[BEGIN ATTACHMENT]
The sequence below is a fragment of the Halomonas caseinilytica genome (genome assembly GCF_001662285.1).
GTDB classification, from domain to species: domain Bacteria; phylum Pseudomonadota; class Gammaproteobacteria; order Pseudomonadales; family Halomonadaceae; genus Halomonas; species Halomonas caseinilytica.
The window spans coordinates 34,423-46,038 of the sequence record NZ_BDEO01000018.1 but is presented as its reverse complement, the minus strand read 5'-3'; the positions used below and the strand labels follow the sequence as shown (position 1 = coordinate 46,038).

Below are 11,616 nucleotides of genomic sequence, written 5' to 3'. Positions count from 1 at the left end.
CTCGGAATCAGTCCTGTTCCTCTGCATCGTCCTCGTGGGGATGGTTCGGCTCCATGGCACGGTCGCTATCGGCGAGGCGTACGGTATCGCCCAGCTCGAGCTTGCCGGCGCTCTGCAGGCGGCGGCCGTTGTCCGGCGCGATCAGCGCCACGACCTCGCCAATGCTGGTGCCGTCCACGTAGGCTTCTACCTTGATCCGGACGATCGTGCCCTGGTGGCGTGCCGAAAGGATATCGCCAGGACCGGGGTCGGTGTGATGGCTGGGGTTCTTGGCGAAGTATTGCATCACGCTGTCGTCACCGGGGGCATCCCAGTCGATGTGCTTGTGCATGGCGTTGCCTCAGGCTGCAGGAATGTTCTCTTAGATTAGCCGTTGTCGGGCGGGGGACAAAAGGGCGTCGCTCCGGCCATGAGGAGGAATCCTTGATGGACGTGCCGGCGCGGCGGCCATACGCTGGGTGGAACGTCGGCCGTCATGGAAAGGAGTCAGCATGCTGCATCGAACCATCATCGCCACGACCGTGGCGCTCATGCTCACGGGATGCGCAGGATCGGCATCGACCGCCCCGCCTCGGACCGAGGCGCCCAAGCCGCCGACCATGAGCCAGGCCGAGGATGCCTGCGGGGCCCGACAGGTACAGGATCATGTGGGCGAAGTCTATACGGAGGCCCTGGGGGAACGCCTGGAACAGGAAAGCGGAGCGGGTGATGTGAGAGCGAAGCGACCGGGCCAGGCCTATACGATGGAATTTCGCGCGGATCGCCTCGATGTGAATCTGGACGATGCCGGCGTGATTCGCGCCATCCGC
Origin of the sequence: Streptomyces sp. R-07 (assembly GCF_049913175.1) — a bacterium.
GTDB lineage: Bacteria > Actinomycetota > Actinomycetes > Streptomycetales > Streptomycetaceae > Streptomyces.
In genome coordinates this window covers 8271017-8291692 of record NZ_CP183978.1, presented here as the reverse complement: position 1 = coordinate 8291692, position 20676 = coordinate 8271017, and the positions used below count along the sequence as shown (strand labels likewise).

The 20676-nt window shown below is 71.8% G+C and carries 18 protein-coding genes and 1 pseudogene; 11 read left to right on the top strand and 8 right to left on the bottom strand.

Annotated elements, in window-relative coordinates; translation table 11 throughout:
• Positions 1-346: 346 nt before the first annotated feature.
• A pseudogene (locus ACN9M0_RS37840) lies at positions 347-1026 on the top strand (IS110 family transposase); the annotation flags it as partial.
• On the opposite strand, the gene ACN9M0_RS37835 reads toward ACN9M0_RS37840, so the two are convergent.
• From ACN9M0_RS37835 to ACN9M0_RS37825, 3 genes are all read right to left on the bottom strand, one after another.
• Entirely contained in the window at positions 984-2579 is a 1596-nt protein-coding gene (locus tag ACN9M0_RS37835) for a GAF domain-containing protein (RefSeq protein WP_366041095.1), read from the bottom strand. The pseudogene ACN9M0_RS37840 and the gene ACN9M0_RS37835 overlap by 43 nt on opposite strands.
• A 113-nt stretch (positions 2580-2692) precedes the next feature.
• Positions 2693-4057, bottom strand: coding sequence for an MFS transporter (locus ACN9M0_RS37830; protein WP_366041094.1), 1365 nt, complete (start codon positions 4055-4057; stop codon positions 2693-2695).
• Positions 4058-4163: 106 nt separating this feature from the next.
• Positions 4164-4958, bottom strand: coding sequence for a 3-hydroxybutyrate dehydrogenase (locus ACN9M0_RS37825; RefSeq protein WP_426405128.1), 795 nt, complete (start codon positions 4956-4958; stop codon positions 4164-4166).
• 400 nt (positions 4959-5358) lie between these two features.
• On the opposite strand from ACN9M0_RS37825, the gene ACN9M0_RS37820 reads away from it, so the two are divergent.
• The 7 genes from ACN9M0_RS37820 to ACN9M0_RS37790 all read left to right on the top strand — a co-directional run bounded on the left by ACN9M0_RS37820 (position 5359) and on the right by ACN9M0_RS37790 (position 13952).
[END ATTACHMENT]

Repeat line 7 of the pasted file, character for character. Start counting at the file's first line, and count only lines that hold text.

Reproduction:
GTDB lineage: Bacteria > Actinomycetota > Actinomycetes > Streptomycetales > Streptomycetaceae > Streptomyces.